Most often, the home is sold and the proceeds are used to repay the lender. If there’s any money left over, it goes to the estate.
It’s important to remember the following: If one parent passes away or moves out, and the other is not on the home’s title, or doesn’t meet the age requirement (62 and older), the reverse mortgage will not automatically transfer to them. In this case, the loan will have to be repaid.
“What about adult kids who live with their parents?”
The situation described above also applies to other residents in the home.
This includes the adult children of the borrowers.
What if the parents leave the home and the loan can’t be repaid through other fund sources?
In that scenario, the home would have to be sold. Any adult children or other residents would have to find another place to live.
How will my parents’ reverse mortgage affect me?
If your parents leave their house to you as an inheritance, you’ll be responsible for repaying the loan—again, most often this can be done by simply selling the home and using the proceeds.
This way, even if the loan balance exceeds the value of the home, you won’t have to cover the difference. That’s one of the protections supplied by government-insured reverse mortgages.
If you don’t want to sell the home, you could pay off the loan yourself, using other sources of funds. But it’s important to remember that in this situation, the full amount of the loan has to be repaid—even if the amount owed is more than the value of the house.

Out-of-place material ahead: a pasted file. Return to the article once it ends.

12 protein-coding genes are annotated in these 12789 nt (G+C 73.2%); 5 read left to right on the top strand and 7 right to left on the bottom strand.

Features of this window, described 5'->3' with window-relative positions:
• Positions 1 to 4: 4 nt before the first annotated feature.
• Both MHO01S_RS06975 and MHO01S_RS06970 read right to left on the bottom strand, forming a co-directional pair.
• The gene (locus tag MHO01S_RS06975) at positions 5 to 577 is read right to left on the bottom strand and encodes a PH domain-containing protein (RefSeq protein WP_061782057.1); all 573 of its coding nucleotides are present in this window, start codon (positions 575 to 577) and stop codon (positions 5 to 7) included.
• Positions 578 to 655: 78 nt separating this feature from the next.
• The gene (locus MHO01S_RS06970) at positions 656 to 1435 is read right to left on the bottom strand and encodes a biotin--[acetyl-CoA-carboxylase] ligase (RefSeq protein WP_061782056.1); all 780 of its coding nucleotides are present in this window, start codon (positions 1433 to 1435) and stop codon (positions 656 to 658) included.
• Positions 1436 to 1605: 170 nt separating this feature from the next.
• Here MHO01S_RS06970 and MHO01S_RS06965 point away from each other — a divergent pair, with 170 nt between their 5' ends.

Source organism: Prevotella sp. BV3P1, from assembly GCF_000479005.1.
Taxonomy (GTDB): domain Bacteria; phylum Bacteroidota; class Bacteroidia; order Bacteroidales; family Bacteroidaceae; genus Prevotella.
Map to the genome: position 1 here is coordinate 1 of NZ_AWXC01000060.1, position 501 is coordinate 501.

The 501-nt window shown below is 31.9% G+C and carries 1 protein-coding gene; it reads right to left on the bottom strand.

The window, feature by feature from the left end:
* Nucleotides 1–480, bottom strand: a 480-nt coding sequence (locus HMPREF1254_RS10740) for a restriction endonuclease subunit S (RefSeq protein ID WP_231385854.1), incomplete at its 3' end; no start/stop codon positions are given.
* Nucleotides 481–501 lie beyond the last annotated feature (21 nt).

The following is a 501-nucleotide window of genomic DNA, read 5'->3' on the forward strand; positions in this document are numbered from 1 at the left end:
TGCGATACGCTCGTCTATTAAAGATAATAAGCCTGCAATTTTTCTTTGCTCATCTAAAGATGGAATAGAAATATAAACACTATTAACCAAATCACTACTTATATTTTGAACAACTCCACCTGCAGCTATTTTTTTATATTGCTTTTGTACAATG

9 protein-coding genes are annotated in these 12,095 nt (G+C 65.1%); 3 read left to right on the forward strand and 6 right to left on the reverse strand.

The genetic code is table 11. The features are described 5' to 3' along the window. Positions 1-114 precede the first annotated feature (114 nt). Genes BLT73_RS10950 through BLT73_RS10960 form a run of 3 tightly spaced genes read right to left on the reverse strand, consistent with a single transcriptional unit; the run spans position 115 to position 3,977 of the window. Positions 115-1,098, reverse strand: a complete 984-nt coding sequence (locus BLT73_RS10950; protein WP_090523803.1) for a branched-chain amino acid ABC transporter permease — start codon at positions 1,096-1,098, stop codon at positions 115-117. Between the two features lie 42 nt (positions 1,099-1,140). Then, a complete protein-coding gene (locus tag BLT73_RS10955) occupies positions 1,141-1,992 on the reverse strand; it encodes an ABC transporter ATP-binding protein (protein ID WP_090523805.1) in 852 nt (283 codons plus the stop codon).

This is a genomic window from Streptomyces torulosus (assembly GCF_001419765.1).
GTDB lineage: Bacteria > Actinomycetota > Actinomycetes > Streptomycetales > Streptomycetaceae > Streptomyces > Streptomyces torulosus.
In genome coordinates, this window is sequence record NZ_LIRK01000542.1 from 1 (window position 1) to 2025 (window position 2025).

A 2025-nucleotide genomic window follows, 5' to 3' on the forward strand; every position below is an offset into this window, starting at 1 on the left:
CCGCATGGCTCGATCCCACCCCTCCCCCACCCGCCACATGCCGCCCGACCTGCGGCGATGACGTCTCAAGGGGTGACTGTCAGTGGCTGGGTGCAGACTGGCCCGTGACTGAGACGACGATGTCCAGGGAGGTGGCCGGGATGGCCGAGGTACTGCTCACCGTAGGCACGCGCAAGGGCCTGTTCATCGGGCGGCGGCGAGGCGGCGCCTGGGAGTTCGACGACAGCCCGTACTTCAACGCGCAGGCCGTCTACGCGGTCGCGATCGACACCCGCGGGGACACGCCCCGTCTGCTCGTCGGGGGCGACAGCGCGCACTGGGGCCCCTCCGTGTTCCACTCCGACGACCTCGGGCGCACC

Since your parents would be borrowing money against the value of the house, with accruing loan interest and mortgage insurance payments, the loan amount will increase over time.
That said, the home may appreciate in value. It’s possible that there may be money left over from the sale of the house. This money would go you as the heir, once the loan is paid.
But it’s important to consider that while your parents having a reverse mortgage could mean a reduced inheritance for you. It can also allow them to enjoy a more comfortable retirement that helps them stay in their home longer. That’s what makes it a helpful financial solution for many older adults such as yourself.
Still have questions about reverse mortgages? Contact the helpful experts at Crown Reverse Mortgage today to see if you qualify (it's free to call).
The quote was honest and fair, matched and/or exceeded other offers. Service by introducing broker was excellent as well as communication with him. Closing department very slow, as well as communication. Make sure all your quote numbers match with your “GFE” (good faith estimate). I had no problem with Crown Reverse Mortgage but other companies tried to play games with the numbers and loan credits. The “GFE” is what the closing is based on, check dates on it carefully, and talk directly to closing agent. Also, no real work is done on your loan until they receive the appraisal. This is true of most companies as they want to be sure the value of your property is correct. Spruce up and do appraisal ASAP.